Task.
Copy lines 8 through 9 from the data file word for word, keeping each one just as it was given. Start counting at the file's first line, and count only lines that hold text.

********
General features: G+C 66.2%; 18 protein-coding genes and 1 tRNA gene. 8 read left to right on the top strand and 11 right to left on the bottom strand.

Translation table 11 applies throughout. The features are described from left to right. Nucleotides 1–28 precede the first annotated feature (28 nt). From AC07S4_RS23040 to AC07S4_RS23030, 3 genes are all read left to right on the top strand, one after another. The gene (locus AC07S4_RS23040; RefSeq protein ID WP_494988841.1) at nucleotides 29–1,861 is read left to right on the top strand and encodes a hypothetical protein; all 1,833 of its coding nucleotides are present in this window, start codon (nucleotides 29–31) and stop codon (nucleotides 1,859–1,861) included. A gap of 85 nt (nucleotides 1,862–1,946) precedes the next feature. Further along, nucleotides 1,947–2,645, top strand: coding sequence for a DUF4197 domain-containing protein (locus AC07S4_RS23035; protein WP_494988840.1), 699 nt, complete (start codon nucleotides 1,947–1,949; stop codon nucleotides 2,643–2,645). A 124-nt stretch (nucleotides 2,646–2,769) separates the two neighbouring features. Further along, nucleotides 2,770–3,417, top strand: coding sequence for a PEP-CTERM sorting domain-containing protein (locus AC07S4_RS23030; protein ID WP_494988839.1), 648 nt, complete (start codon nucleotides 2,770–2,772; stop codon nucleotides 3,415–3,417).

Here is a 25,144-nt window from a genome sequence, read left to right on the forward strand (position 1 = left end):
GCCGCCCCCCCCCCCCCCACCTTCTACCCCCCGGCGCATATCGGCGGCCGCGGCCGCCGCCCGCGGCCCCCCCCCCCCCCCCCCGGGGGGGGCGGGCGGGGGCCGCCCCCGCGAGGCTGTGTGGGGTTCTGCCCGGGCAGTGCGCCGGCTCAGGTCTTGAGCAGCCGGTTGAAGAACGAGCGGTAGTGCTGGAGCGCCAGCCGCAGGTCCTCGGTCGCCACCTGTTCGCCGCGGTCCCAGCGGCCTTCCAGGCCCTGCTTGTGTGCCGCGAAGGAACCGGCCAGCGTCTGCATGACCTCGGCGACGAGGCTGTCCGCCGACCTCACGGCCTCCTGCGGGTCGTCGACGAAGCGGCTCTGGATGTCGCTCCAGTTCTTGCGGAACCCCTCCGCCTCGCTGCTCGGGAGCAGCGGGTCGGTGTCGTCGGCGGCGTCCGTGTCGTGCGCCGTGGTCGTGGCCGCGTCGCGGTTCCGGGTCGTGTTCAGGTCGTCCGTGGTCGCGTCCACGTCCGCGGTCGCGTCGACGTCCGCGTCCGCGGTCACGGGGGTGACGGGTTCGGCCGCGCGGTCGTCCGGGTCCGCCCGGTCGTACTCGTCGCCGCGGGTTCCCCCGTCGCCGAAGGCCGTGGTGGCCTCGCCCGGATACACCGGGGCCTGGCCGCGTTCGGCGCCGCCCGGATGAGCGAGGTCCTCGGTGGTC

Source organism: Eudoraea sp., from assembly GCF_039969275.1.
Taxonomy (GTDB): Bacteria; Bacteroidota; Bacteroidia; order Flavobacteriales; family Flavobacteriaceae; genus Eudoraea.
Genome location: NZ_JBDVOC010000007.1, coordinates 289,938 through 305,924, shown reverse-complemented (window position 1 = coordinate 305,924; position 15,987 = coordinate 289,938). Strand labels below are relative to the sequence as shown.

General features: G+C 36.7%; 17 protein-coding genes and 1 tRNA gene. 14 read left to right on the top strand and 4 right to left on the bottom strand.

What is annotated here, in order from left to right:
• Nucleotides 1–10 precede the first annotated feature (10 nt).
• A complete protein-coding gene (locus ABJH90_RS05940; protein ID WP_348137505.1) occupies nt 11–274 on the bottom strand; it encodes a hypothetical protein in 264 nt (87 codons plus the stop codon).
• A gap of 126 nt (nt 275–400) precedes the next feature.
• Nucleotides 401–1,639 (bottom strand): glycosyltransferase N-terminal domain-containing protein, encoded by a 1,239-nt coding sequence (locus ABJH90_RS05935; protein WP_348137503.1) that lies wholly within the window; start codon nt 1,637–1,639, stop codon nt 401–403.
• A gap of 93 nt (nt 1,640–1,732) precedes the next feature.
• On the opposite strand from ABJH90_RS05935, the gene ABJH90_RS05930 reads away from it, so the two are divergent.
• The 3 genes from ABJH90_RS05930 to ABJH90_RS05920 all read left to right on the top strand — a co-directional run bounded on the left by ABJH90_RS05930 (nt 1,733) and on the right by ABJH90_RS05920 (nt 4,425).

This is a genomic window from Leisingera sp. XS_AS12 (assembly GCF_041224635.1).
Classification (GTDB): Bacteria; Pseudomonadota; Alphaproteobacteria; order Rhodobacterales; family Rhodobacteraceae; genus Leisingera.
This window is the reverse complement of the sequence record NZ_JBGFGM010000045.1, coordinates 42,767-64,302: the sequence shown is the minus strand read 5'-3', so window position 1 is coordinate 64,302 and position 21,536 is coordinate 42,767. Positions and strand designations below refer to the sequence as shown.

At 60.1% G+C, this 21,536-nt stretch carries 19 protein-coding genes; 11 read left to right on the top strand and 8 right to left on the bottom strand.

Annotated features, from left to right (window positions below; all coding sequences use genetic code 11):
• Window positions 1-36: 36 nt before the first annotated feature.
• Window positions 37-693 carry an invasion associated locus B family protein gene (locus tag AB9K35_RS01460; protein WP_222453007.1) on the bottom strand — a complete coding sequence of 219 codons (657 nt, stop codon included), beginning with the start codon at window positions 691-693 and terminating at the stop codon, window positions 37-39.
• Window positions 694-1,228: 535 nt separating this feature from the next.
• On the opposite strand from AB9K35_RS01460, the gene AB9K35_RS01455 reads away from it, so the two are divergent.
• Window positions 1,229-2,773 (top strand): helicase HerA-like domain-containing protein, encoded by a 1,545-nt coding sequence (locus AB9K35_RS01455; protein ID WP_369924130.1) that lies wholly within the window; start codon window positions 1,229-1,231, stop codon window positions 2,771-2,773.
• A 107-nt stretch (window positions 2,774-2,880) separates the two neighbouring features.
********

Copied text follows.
General features: G+C 36.7%; 17 protein-coding genes and 1 tRNA gene. 14 read left to right on the top strand and 4 right to left on the bottom strand.

What is annotated here, in order from left to right: